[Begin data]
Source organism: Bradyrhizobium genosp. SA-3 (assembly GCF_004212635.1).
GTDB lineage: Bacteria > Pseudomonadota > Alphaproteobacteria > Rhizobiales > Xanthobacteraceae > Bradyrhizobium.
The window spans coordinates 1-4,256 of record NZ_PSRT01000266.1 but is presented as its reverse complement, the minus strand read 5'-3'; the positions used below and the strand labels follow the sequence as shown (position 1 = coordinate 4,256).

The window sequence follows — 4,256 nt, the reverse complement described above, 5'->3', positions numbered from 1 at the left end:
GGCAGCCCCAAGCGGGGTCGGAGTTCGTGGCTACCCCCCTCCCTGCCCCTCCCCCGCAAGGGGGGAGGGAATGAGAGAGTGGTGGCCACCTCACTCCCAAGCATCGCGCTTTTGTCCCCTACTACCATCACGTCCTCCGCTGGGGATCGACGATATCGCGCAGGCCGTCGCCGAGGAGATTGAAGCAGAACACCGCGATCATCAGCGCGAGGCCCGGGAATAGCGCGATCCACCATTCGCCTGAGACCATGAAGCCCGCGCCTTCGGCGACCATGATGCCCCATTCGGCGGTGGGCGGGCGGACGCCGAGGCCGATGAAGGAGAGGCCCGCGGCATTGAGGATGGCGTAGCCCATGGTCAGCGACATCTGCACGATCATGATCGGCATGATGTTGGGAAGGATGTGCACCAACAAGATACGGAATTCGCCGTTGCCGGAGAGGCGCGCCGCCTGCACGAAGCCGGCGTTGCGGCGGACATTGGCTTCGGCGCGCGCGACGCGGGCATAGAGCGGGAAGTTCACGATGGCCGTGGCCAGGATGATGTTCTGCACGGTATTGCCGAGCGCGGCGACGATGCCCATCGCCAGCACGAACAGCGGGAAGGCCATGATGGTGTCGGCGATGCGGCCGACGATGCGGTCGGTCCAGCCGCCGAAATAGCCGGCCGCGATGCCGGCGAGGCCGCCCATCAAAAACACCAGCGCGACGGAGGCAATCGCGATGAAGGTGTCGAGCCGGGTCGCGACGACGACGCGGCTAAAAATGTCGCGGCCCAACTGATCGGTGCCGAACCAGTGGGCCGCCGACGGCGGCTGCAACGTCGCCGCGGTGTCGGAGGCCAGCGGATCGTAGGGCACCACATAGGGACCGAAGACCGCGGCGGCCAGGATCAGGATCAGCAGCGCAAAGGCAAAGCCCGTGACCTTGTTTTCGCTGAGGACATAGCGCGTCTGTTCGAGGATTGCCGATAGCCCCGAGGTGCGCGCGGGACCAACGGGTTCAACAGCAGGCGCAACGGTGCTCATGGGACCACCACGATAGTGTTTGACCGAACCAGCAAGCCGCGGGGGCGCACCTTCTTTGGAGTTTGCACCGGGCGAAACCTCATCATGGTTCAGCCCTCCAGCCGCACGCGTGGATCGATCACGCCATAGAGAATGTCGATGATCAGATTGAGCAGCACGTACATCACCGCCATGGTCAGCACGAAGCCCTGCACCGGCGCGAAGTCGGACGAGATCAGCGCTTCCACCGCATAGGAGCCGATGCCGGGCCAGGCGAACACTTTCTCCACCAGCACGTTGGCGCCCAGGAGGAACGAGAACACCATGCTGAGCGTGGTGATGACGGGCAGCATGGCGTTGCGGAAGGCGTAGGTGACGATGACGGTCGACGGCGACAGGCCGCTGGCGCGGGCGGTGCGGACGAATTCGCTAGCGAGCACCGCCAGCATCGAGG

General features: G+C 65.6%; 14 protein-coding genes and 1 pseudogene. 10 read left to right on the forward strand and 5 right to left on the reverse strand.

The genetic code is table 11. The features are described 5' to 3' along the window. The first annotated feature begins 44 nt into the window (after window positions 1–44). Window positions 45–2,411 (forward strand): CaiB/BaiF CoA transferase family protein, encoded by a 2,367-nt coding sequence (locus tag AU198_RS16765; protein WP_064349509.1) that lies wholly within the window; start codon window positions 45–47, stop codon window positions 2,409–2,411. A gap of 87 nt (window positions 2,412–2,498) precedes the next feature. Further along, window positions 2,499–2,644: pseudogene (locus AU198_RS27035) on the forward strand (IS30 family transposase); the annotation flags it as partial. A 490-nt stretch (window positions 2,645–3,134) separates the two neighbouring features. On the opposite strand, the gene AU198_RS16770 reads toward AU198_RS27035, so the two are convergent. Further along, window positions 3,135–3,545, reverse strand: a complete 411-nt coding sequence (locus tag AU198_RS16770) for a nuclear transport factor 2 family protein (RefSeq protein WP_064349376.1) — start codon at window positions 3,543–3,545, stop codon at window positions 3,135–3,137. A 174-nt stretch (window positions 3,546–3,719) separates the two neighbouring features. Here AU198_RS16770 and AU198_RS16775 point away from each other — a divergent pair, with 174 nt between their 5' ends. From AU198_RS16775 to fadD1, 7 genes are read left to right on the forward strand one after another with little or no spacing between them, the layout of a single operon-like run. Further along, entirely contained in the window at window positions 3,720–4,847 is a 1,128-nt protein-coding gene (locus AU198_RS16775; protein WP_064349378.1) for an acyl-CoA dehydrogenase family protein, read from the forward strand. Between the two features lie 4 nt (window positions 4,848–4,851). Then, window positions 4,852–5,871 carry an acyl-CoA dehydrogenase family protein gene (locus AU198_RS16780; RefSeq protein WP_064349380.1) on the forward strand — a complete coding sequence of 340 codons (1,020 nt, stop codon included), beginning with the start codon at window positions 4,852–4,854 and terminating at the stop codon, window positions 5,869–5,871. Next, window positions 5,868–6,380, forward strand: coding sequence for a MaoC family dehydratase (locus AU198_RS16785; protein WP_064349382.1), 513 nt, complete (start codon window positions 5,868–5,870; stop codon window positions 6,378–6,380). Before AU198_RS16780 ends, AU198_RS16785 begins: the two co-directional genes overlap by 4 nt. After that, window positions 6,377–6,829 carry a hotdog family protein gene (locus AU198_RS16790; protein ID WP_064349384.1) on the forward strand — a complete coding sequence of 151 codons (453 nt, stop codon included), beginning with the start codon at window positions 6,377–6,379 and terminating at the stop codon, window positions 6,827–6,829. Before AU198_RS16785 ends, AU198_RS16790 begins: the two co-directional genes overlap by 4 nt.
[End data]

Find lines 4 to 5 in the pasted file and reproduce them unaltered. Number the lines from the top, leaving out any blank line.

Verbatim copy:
The window sequence follows — 4,256 nt, the reverse complement described above, 5'->3', positions numbered from 1 at the left end:
GGCAGCCCCAAGCGGGGTCGGAGTTCGTGGCTACCCCCCTCCCTGCCCCTCCCCCGCAAGGGGGGAGGGAATGAGAGAGTGGTGGCCACCTCACTCCCAAGCATCGCGCTTTTGTCCCCTACTACCATCACGTCCTCCGCTGGGGATCGACGATATCGCGCAGGCCGTCGCCGAGGAGATTGAAGCAGAACACCGCGATCATCAGCGCGAGGCCCGGGAATAGCGCGATCCACCATTCGCCTGAGACCATGAAGCCCGCGCCTTCGGCGACCATGATGCCCCATTCGGCGGTGGGCGGGCGGACGCCGAGGCCGATGAAGGAGAGGCCCGCGGCATTGAGGATGGCGTAGCCCATGGTCAGCGACATCTGCACGATCATGATCGGCATGATGTTGGGAAGGATGTGCACCAACAAGATACGGAATTCGCCGTTGCCGGAGAGGCGCGCCGCCTGCACGAAGCCGGCGTTGCGGCGGACATTGGCTTCGGCGCGCGCGACGCGGGCATAGAGCGGGAAGTTCACGATGGCCGTGGCCAGGATGATGTTCTGCACGGTATTGCCGAGCGCGGCGACGATGCCCATCGCCAGCACGAACAGCGGGAAGGCCATGATGGTGTCGGCGATGCGGCCGACGATGCGGTCGGTCCAGCCGCCGAAATAGCCGGCCGCGATGCCGGCGAGGCCGCCCATCAAAAACACCAGCGCGACGGAGGCAATCGCGATGAAGGTGTCGAGCCGGGTCGCGACGACGACGCGGCTAAAAATGTCGCGGCCCAACTGATCGGTGCCGAACCAGTGGGCCGCCGACGGCGGCTGCAACGTCGCCGCGGTGTCGGAGGCCAGCGGATCGTAGGGCACCACATAGGGACCGAAGACCGCGGCGGCCAGGATCAGGATCAGCAGCGCAAAGGCAAAGCCCGTGACCTTGTTTTCGCTGAGGACATAGCGCGTCTGTTCGAGGATTGCCGATAGCCCCGAGGTGCGCGCGGGACCAACGGGTTCAACAGCAGGCGCAACGGTGCTCATGGGACCACCACGATAGTGTTTGACCGAACCAGCAAGCCGCGGGGGCGCACCTTCTTTGGAGTTTGCACCGGGCGAAACCTCATCATGGTTCAGCCCTCCAGCCGCACGCGTGGATCGATCACGCCATAGAGAATGTCGATGATCAGATTGAGCAGCACGTACATCACCGCCATGGTCAGCACGAAGCCCTGCACCGGCGCGAAGTCGGACGAGATCAGCGCTTCCACCGCATAGGAGCCGATGCCGGGCCAGGCGAACACTTTCTCCACCAGCACGTTGGCGCCCAGGAGGAACGAGAACACCATGCTGAGCGTGGTGATGACGGGCAGCATGGCGTTGCGGAAGGCGTAGGTGACGATGACGGTCGACGGCGACAGGCCGCTGGCGCGGGCGGTGCGGACGAATTCGCTAGCGAGCACCGCCAGCATCGAGG